The Santa Clara University and Cal State Bakersfield men's basketball teams at Kaiser Permanente Arena Wednesday night.
The Santa Clara University and Cal State Bakersfield men’s basketball teams warm up before their game at Kaiser Permanente Arena Wednesday night.
(Kevin Painchaud / Lookout Santa Cruz)
Recreation & Sports

Sports return to Santa Cruz County ... courtesy of Santa Clara County’s COVID-19 restrictions

The Santa Clara men’s basketball team played a “home-away-from-home” game at a crowd-less Kaiser Permanente Arena on Wednesday night. Meanwhile the San Jose State football team was practicing in Scotts Valley.

Live sports were back in Santa Cruz County this week, just not in the fashion local fans might wish or hope for.

Santa Clara County’s new COVID-19 restrictions — which ban all sports practices and games through Dec. 21, even for the San Francisco 49ers — have caused two college teams to suit up here . . . quietly.

Kaiser Permanente Arena hadn’t seen live basketball action since the Santa Cruz Warriors played their last home game of the virus-shortened G League season on Feb. 29. But on Wednesday night the arena hosted a no-fans-allowed men’s college game between Santa Clara University and Cal State Bakersfield.

Meanwhile, another collegiate squad from over the hill, the San Jose State football team, also took a drive over Highway 17. It was a caravan that involved as many as nine buses, according to one source, in order to comply with the limited number of players and coaches allowed on each bus per social distancing protocol.

The Spartans, enjoying their first 4-0 start since 1955, have been practicing at Scotts Valley High the past two days in preparation for their game at Hawaii on Saturday.

Warriors President Chris Murphy said the decision to welcome SCU for several practices earlier in the week and Wednesday’s game stemmed from two factors: a close relationship between the team and university — and the fact that the state has allowed for live indoor sports without fans since June.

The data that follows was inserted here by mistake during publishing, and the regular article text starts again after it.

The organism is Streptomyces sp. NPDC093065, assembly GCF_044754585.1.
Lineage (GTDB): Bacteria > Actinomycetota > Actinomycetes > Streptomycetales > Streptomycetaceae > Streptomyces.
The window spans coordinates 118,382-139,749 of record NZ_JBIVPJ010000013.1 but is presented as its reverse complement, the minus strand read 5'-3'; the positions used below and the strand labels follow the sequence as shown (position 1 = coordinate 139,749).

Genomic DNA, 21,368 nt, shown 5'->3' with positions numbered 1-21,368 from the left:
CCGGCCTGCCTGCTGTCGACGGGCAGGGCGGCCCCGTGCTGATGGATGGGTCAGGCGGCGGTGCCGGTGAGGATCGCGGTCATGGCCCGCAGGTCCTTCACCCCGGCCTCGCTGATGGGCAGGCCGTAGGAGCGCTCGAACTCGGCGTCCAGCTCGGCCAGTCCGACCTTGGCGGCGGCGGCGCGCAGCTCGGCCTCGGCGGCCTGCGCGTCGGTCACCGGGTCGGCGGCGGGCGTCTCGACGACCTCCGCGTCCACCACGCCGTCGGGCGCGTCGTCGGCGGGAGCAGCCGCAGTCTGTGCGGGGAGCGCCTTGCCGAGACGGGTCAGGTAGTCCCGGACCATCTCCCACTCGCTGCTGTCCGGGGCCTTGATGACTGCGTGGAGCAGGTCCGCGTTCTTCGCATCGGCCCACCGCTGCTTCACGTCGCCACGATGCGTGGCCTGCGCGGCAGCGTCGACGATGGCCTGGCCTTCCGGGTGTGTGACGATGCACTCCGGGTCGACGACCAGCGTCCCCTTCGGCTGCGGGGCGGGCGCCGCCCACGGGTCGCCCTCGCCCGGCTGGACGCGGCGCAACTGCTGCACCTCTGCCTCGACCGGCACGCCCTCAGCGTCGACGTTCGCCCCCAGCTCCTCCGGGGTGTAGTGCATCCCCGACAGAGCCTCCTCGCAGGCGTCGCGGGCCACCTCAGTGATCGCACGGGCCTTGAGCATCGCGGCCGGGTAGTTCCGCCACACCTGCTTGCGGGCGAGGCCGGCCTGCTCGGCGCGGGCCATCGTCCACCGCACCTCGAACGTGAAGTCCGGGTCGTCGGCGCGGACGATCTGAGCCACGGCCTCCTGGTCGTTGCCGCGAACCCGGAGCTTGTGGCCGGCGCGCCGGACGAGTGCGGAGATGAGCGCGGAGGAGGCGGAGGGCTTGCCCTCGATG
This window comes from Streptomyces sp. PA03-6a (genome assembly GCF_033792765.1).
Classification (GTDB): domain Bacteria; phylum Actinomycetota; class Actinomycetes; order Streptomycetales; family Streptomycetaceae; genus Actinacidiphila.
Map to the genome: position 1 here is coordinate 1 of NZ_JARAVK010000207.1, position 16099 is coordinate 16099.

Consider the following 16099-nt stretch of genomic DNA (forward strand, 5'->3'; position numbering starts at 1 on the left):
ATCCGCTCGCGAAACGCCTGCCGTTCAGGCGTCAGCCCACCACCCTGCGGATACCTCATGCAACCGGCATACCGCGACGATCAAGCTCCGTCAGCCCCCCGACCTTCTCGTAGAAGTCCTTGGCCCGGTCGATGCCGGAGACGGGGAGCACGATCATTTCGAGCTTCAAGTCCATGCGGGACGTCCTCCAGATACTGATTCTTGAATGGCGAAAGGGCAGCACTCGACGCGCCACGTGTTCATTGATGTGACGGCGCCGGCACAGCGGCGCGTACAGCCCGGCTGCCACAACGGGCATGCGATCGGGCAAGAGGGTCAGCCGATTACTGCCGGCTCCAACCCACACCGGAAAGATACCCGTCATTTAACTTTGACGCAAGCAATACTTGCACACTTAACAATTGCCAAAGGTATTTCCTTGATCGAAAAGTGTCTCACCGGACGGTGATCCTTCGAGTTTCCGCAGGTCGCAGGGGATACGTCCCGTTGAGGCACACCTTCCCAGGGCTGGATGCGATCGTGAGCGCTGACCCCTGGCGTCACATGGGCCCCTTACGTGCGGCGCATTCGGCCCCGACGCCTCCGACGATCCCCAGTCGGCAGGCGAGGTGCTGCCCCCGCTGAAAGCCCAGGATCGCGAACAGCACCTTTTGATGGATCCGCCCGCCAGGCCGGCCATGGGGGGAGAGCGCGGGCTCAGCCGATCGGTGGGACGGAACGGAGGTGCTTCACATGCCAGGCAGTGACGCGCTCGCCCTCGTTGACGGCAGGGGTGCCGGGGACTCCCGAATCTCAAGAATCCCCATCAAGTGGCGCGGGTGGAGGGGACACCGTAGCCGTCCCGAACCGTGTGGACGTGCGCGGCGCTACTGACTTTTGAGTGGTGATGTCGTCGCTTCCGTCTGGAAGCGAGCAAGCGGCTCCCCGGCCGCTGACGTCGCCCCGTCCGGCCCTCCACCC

“We wanted to help them out if we could,” he said, also emphasizing that safety protocols are the team’s top priority.

“We’re continuing to follow guidelines for the state and county. The focus is on making sure it’s safe,” Murphy said. “There will be no fans, the teams will be literally in and out. SCU does an amazing amount of testing. It couldn’t be a safer environment to play hoops.”

In a statement given to the Mercury News, Santa Clara Athletics Director Renee Baumgartner said: “We will strictly follow all health and safety guidelines of Santa Cruz County and the state of California.”

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Meanwhile, in Scotts Valley, Schools Superintendent Tanya Krause didn’t respond to phone and email inquiries about the decision to let the San Jose State football team use school facilities. Reached by phone, San Jose State’s Associate Athletics Director Lawrence Fan said “All I can say is that we’re following county guidelines and preparing to play Hawaii.”

If the Spartans beat the Rainbow Warriors in the 3 p.m. game — which was scheduled as a San Jose State home game but forced to flip-flop due to the county’s health order — it will be the school’s first 5-0 start since 1939.

Either way, the Spartans won’t be able to come home immediately due to a 14-day quarantine for any team that travels more than 150 miles from Santa Clara County. Instead SJSU heads directly to Las Vegas where it will await a game with Nevada, its final regular-season opponent. The location of that game has not yet been decided.

As the Santa Clara County teams traveled here to suit up, local teams remained sidelined:

• The 2020-21 season for Cabrillo College’s basketball teams (and all fall and winter sports) has been pushed to spring.

• Any chance of fall and winter UC Santa Cruz sports returning to Division III action were dashed Wednesday when the Coast-To-Coast Athletic Conference announced the cancellation of all competition.

• On Tuesday, local high school programs got word that a December return to practice for fall sports would be delayed until at least Jan. 1. In the meantime, many teams continue training in small cohorts that meet county health guidelines.

• Murphy said in an interview last week that he held out hope for the Warriors to still play a G League season. That decision remains in the hands of the NBA, however, which is expected to render a decision within the coming week.